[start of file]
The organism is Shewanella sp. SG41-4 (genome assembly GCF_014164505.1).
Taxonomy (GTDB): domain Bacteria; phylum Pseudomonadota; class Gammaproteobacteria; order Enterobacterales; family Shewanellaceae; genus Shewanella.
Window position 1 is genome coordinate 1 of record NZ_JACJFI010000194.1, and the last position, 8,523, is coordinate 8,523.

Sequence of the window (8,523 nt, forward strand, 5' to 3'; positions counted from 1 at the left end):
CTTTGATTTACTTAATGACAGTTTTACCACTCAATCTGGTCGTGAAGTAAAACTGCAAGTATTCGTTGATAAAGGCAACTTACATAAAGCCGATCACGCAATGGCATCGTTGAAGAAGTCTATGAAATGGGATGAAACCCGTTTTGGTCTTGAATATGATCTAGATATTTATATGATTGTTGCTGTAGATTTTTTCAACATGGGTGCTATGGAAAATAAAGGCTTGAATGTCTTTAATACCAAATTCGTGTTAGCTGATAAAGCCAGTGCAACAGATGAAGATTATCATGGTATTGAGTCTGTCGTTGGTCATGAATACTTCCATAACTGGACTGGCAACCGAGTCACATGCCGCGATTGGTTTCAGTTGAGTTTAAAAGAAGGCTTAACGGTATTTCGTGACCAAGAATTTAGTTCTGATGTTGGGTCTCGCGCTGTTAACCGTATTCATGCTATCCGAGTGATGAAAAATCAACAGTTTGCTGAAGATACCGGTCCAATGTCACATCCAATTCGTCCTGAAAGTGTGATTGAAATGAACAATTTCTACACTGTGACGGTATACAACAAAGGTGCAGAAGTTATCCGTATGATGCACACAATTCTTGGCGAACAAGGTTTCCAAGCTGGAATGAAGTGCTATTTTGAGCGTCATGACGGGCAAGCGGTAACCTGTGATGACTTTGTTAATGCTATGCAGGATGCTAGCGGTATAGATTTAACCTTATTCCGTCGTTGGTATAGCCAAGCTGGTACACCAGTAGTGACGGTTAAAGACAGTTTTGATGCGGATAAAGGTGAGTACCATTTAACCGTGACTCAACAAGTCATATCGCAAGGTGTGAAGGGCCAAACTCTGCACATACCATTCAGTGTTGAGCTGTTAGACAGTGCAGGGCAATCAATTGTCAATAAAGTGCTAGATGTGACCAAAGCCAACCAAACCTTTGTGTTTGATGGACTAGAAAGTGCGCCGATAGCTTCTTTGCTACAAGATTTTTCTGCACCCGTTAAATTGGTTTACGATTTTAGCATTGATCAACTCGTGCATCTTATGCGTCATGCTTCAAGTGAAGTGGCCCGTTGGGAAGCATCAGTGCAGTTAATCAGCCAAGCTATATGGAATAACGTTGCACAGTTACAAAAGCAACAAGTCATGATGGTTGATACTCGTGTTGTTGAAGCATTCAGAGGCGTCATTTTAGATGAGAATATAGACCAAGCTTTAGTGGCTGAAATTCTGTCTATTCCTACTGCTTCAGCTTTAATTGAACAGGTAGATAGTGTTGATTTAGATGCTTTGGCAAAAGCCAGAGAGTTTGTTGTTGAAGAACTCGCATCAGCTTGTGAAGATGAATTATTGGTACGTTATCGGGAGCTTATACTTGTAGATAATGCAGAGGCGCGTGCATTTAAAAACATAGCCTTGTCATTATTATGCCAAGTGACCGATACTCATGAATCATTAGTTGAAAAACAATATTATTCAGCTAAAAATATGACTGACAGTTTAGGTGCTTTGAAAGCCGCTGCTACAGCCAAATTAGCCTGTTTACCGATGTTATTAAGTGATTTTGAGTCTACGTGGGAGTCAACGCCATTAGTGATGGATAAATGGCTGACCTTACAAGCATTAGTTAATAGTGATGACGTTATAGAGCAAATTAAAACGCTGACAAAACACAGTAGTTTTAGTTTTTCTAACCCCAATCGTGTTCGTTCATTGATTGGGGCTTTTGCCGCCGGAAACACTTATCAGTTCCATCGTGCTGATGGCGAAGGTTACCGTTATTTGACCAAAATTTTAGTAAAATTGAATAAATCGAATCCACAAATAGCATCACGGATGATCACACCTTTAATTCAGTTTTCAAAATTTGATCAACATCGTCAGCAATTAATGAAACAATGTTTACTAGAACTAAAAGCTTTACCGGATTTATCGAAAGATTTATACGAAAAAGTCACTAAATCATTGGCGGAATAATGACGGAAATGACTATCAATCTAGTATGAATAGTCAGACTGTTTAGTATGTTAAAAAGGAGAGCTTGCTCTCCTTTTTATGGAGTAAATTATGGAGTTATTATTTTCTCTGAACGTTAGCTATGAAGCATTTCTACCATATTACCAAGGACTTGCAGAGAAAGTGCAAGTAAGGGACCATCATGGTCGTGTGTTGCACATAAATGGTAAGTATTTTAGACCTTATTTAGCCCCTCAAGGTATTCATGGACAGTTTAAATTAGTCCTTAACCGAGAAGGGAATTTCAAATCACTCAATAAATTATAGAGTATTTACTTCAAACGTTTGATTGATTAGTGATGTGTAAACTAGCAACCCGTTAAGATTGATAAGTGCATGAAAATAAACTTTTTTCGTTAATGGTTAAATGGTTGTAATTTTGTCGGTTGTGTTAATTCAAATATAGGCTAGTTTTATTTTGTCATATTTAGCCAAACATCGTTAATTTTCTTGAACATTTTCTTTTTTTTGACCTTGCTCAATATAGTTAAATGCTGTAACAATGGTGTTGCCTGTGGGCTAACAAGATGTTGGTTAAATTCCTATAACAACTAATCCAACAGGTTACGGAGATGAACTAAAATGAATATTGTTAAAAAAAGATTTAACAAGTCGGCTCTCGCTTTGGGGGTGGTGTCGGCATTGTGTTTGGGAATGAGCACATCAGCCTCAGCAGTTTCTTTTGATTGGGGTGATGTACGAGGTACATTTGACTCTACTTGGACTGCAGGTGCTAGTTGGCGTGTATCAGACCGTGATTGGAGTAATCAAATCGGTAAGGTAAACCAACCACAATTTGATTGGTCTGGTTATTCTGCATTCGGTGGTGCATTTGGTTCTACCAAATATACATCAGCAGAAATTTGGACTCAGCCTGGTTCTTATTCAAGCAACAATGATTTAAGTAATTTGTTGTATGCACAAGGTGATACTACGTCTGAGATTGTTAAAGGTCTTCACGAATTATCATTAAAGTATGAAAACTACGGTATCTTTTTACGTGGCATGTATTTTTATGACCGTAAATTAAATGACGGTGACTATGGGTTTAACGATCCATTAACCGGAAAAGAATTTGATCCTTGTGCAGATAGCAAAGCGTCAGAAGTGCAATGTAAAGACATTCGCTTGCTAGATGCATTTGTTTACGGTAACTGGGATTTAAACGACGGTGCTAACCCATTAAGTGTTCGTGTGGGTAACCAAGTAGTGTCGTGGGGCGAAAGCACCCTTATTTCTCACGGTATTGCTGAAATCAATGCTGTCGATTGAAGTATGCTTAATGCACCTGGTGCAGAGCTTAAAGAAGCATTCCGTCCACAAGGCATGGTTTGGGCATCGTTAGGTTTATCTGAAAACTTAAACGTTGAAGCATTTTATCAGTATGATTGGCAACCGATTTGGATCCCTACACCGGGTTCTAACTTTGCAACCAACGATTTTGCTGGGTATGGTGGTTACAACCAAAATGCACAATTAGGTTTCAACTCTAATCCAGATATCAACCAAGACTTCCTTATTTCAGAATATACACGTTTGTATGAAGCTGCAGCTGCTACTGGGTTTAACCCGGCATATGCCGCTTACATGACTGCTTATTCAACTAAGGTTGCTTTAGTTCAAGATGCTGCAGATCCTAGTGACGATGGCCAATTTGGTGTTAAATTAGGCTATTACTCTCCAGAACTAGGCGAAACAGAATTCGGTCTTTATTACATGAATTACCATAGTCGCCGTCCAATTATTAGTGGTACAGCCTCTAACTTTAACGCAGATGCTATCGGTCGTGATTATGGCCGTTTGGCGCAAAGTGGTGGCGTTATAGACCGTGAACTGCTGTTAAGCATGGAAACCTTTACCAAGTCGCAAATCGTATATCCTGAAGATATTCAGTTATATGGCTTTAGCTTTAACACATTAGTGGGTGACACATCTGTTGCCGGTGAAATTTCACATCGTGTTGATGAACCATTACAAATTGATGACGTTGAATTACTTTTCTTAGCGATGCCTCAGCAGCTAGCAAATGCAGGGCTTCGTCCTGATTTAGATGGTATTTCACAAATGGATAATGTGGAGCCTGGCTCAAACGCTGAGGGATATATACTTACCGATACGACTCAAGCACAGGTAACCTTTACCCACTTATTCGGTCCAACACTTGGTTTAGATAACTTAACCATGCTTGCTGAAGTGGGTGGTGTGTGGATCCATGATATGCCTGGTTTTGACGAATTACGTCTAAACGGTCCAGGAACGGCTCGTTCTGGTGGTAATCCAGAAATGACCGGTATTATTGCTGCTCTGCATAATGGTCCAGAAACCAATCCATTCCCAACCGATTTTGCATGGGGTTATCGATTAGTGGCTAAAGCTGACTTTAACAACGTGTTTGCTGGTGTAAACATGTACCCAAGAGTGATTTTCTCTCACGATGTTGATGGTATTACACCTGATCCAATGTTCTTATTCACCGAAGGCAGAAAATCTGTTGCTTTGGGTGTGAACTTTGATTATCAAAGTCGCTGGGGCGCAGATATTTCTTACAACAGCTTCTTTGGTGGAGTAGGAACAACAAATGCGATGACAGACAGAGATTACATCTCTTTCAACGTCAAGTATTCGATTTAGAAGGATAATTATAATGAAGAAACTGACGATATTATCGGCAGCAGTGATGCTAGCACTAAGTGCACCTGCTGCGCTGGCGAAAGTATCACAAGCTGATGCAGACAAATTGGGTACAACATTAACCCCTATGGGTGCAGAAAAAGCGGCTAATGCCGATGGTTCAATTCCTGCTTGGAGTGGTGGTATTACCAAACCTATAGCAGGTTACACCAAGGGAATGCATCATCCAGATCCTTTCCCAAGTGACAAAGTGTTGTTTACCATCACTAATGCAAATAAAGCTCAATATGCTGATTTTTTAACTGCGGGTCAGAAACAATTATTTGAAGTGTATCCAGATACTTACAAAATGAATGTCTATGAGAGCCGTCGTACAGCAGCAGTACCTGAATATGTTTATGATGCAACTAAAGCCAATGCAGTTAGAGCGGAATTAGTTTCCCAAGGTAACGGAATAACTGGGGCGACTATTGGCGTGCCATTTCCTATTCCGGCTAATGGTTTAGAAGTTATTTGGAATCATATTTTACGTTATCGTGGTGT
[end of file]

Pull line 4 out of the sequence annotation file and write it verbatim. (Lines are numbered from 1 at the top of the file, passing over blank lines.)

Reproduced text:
Sequence of the window (8,523 nt, forward strand, 5' to 3'; positions counted from 1 at the left end):